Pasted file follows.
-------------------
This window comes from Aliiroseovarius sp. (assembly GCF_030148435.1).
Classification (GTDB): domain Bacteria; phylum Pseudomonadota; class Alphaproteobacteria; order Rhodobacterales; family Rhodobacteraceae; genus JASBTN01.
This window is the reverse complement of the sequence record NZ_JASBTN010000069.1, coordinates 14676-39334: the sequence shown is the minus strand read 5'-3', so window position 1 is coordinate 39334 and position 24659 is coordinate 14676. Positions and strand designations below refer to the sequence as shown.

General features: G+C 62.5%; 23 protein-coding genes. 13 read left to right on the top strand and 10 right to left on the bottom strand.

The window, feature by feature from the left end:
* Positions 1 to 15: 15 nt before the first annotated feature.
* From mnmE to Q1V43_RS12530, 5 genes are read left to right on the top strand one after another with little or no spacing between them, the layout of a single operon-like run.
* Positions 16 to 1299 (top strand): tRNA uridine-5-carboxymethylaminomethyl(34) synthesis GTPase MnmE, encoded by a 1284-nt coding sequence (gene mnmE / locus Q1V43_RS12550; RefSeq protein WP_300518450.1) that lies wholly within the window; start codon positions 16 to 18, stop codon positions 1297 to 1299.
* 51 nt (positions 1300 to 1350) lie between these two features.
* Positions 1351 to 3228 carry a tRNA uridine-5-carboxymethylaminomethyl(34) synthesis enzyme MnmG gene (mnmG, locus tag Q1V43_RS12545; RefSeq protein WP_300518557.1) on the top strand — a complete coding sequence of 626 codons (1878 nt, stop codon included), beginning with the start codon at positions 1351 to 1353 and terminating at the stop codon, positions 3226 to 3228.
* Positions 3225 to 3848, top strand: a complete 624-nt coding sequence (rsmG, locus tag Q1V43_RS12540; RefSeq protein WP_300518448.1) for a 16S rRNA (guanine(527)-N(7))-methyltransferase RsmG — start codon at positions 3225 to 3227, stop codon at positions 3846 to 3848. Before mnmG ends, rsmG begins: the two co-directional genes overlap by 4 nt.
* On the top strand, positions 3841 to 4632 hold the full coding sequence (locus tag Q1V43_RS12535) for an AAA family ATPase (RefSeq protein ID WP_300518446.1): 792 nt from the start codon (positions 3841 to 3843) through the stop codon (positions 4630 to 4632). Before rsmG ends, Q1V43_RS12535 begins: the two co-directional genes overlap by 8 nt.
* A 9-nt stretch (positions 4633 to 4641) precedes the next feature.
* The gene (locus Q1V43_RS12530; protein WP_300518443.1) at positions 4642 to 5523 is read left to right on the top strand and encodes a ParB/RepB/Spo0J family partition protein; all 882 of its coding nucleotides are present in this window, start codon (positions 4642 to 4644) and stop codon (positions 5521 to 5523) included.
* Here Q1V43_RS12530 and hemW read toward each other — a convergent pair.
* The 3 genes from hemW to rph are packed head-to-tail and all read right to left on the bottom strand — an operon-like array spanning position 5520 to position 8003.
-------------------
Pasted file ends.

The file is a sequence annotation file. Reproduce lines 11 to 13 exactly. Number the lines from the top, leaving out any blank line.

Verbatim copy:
* Positions 3225 to 3848, top strand: a complete 624-nt coding sequence (rsmG, locus tag Q1V43_RS12540; RefSeq protein WP_300518448.1) for a 16S rRNA (guanine(527)-N(7))-methyltransferase RsmG — start codon at positions 3225 to 3227, stop codon at positions 3846 to 3848. Before mnmG ends, rsmG begins: the two co-directional genes overlap by 4 nt.
* On the top strand, positions 3841 to 4632 hold the full coding sequence (locus tag Q1V43_RS12535) for an AAA family ATPase (RefSeq protein ID WP_300518446.1): 792 nt from the start codon (positions 3841 to 3843) through the stop codon (positions 4630 to 4632). Before rsmG ends, Q1V43_RS12535 begins: the two co-directional genes overlap by 8 nt.
* A 9-nt stretch (positions 4633 to 4641) precedes the next feature.